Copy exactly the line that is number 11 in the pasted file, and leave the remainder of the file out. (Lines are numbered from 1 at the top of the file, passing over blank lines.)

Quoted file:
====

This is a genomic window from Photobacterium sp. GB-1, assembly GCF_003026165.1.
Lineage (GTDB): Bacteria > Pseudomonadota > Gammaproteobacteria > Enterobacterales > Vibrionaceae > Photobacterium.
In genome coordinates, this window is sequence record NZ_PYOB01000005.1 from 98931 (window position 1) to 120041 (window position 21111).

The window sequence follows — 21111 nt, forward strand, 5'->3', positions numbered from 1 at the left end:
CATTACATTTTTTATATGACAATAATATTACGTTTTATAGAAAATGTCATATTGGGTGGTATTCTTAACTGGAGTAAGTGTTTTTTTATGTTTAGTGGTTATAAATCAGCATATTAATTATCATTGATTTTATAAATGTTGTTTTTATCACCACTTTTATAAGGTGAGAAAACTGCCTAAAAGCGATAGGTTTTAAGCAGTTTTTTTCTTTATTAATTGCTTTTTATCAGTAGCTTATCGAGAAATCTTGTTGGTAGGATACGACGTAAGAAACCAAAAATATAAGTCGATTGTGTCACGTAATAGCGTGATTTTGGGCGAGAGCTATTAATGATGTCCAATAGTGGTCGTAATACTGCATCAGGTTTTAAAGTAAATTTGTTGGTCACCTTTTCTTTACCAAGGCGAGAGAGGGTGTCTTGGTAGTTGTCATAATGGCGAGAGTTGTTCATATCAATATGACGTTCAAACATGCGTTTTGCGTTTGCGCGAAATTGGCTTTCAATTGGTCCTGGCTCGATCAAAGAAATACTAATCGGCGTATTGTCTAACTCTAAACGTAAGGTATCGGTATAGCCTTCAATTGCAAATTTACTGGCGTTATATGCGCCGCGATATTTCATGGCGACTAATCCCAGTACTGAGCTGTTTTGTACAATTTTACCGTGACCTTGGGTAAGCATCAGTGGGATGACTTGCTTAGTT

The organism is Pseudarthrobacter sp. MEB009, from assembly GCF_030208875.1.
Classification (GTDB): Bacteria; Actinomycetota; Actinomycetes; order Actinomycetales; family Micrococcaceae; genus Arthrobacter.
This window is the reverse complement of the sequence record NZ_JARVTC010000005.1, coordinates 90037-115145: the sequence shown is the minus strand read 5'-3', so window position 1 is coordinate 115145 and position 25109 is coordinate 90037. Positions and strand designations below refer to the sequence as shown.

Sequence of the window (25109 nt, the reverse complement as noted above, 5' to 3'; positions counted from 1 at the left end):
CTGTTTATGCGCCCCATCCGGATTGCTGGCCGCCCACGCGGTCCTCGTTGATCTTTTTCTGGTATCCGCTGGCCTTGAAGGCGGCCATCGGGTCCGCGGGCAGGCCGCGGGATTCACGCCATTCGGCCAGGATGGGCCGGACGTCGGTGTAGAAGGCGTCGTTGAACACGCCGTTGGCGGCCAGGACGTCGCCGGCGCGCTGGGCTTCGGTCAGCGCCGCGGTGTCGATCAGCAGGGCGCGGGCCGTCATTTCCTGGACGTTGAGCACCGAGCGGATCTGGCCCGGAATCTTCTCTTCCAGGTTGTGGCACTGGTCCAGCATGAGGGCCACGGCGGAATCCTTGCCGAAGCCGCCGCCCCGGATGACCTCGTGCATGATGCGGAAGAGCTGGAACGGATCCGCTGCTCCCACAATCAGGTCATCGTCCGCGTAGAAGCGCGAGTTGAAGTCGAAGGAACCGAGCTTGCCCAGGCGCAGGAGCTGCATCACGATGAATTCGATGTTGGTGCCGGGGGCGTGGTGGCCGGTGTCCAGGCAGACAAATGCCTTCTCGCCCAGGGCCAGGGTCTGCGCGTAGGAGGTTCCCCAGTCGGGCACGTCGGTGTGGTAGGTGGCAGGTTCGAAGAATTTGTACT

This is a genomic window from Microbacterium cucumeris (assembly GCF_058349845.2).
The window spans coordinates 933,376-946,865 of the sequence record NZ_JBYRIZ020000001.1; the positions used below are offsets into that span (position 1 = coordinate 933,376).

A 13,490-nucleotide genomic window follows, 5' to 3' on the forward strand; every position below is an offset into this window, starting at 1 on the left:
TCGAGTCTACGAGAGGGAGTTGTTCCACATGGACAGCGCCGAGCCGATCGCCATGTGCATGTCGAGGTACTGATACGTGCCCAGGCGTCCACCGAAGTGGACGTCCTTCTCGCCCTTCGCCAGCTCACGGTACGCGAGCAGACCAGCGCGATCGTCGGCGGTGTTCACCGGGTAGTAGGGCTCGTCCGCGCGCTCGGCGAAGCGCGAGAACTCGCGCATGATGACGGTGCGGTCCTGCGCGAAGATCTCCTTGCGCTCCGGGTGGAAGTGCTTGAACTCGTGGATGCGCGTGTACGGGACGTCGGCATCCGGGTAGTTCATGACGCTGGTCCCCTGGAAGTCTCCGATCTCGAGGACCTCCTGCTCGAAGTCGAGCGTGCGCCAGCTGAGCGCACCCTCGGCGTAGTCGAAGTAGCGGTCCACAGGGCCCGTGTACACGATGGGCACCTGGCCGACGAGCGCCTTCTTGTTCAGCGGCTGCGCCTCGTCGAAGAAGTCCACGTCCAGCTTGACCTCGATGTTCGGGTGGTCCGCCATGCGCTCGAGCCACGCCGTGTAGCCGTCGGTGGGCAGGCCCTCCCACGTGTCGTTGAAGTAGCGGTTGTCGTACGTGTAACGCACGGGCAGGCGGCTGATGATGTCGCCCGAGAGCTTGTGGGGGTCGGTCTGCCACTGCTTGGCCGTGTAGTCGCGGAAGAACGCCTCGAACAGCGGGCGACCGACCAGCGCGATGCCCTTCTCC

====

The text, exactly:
This is a genomic window from Microbacterium cucumeris (assembly GCF_058349845.2).